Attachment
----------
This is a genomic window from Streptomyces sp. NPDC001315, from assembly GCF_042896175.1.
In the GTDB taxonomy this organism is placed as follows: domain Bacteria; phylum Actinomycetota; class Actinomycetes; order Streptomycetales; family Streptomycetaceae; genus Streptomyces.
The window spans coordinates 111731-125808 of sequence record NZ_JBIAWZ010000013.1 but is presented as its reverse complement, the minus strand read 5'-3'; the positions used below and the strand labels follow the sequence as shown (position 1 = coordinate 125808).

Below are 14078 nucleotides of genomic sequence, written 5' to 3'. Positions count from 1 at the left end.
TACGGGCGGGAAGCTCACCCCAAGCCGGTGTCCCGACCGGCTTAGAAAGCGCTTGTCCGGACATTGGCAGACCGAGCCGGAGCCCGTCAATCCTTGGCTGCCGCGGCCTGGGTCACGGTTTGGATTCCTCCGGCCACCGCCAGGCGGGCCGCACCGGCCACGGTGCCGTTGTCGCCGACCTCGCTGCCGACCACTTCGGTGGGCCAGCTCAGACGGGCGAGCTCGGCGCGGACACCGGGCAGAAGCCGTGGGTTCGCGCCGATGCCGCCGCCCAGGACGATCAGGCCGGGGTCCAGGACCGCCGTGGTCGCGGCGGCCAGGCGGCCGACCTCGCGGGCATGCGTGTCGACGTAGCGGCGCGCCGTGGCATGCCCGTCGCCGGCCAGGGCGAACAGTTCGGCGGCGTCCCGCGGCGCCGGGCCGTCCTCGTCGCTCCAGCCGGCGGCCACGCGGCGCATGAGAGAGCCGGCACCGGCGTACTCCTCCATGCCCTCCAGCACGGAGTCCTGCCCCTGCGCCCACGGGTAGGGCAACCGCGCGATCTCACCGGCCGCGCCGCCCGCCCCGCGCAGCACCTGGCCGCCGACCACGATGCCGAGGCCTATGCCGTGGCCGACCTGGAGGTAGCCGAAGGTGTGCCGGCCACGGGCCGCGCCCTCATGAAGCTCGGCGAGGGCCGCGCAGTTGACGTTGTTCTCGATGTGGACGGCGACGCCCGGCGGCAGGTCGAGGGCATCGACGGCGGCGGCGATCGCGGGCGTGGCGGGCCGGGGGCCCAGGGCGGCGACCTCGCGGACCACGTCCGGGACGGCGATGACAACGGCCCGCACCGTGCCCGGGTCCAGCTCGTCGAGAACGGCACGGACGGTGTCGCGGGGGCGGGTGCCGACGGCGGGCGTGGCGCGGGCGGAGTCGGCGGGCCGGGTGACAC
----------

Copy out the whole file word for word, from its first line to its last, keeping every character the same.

This is a genomic window from Streptomyces sp. NPDC001315, from assembly GCF_042896175.1.
In the GTDB taxonomy this organism is placed as follows: domain Bacteria; phylum Actinomycetota; class Actinomycetes; order Streptomycetales; family Streptomycetaceae; genus Streptomyces.
The window spans coordinates 111731-125808 of sequence record NZ_JBIAWZ010000013.1 but is presented as its reverse complement, the minus strand read 5'-3'; the positions used below and the strand labels follow the sequence as shown (position 1 = coordinate 125808).

Below are 14078 nucleotides of genomic sequence, written 5' to 3'. Positions count from 1 at the left end.
TACGGGCGGGAAGCTCACCCCAAGCCGGTGTCCCGACCGGCTTAGAAAGCGCTTGTCCGGACATTGGCAGACCGAGCCGGAGCCCGTCAATCCTTGGCTGCCGCGGCCTGGGTCACGGTTTGGATTCCTCCGGCCACCGCCAGGCGGGCCGCACCGGCCACGGTGCCGTTGTCGCCGACCTCGCTGCCGACCACTTCGGTGGGCCAGCTCAGACGGGCGAGCTCGGCGCGGACACCGGGCAGAAGCCGTGGGTTCGCGCCGATGCCGCCGCCCAGGACGATCAGGCCGGGGTCCAGGACCGCCGTGGTCGCGGCGGCCAGGCGGCCGACCTCGCGGGCATGCGTGTCGACGTAGCGGCGCGCCGTGGCATGCCCGTCGCCGGCCAGGGCGAACAGTTCGGCGGCGTCCCGCGGCGCCGGGCCGTCCTCGTCGCTCCAGCCGGCGGCCACGCGGCGCATGAGAGAGCCGGCACCGGCGTACTCCTCCATGCCCTCCAGCACGGAGTCCTGCCCCTGCGCCCACGGGTAGGGCAACCGCGCGATCTCACCGGCCGCGCCGCCCGCCCCGCGCAGCACCTGGCCGCCGACCACGATGCCGAGGCCTATGCCGTGGCCGACCTGGAGGTAGCCGAAGGTGTGCCGGCCACGGGCCGCGCCCTCATGAAGCTCGGCGAGGGCCGCGCAGTTGACGTTGTTCTCGATGTGGACGGCGACGCCCGGCGGCAGGTCGAGGGCATCGACGGCGGCGGCGATCGCGGGCGTGGCGGGCCGGGGGCCCAGGGCGGCGACCTCGCGGACCACGTCCGGGACGGCGATGACAACGGCCCGCACCGTGCCCGGGTCCAGCTCGTCGAGAACGGCACGGACGGTGTCGCGGGGGCGGGTGCCGACGGCGGGCGTGGCGCGGGCGGAGTCGGCGGGCCGGGTGACAC